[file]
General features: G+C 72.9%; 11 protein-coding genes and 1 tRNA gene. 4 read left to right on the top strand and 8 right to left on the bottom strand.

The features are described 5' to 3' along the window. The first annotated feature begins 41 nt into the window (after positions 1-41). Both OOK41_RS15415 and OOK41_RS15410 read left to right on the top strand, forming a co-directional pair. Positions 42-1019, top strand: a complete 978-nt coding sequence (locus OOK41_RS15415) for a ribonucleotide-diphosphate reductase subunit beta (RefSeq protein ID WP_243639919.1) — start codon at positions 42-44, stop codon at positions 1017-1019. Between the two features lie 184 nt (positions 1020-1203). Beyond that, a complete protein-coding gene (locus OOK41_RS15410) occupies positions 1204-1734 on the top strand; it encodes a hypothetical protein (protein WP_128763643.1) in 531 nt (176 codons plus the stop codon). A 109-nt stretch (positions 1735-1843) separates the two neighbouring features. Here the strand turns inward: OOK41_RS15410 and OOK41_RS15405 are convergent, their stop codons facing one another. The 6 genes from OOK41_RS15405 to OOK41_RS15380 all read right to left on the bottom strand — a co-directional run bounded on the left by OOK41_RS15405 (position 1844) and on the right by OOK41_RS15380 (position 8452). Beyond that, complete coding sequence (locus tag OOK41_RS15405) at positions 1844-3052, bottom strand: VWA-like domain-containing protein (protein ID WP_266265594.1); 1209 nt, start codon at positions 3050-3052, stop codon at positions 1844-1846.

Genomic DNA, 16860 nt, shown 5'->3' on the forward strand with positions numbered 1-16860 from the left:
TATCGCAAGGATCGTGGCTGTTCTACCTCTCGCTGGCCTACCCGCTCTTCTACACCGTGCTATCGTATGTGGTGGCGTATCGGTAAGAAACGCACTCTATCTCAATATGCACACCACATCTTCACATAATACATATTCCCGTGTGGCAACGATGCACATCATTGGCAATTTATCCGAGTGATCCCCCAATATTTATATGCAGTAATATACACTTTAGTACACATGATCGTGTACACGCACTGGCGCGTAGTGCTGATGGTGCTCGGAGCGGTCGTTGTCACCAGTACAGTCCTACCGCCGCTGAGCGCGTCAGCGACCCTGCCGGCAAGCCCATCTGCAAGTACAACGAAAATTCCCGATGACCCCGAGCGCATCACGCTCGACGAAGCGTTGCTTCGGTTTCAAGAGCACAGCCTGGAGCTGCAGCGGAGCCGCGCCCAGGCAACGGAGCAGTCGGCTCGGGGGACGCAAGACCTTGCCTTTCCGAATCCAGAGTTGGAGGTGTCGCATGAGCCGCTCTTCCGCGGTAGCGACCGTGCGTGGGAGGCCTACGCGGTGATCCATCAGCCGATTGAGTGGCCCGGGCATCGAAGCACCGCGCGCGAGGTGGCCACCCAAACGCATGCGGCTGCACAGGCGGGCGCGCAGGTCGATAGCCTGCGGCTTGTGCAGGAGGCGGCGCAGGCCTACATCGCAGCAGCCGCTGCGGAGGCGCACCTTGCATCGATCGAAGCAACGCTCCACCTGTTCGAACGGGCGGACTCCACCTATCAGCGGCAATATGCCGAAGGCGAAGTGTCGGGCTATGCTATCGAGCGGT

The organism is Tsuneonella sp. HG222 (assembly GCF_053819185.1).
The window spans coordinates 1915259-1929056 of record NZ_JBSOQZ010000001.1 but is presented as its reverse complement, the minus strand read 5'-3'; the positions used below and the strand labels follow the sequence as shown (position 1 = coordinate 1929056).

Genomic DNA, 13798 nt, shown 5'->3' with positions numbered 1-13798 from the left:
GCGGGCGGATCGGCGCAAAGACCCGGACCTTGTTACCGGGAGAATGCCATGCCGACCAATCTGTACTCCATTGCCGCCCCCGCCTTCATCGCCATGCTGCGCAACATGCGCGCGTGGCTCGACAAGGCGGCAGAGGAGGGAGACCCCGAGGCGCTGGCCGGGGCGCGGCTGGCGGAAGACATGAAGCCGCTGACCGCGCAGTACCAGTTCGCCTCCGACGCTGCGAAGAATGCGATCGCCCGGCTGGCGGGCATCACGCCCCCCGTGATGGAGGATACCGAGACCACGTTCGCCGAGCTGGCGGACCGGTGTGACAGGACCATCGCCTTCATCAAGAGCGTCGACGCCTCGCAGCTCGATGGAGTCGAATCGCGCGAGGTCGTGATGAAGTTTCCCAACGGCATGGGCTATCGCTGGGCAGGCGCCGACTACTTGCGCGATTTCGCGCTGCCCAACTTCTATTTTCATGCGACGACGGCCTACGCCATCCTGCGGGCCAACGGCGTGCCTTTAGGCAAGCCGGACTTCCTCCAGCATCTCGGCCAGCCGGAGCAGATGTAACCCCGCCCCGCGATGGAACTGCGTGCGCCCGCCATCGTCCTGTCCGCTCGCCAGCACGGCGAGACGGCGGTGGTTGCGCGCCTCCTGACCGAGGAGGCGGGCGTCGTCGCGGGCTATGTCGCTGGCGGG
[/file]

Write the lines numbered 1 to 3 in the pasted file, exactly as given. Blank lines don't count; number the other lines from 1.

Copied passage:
General features: G+C 72.9%; 11 protein-coding genes and 1 tRNA gene. 4 read left to right on the top strand and 8 right to left on the bottom strand.

The features are described 5' to 3' along the window. The first annotated feature begins 41 nt into the window (after positions 1-41). Both OOK41_RS15415 and OOK41_RS15410 read left to right on the top strand, forming a co-directional pair. Positions 42-1019, top strand: a complete 978-nt coding sequence (locus OOK41_RS15415) for a ribonucleotide-diphosphate reductase subunit beta (RefSeq protein ID WP_243639919.1) — start codon at positions 42-44, stop codon at positions 1017-1019. Between the two features lie 184 nt (positions 1020-1203). Beyond that, a complete protein-coding gene (locus OOK41_RS15410) occupies positions 1204-1734 on the top strand; it encodes a hypothetical protein (protein WP_128763643.1) in 531 nt (176 codons plus the stop codon). A 109-nt stretch (positions 1735-1843) separates the two neighbouring features. Here the strand turns inward: OOK41_RS15410 and OOK41_RS15405 are convergent, their stop codons facing one another. The 6 genes from OOK41_RS15405 to OOK41_RS15380 all read right to left on the bottom strand — a co-directional run bounded on the left by OOK41_RS15405 (position 1844) and on the right by OOK41_RS15380 (position 8452). Beyond that, complete coding sequence (locus tag OOK41_RS15405) at positions 1844-3052, bottom strand: VWA-like domain-containing protein (protein ID WP_266265594.1); 1209 nt, start codon at positions 3050-3052, stop codon at positions 1844-1846.

Genomic DNA, 16860 nt, shown 5'->3' on the forward strand with positions numbered 1-16860 from the left: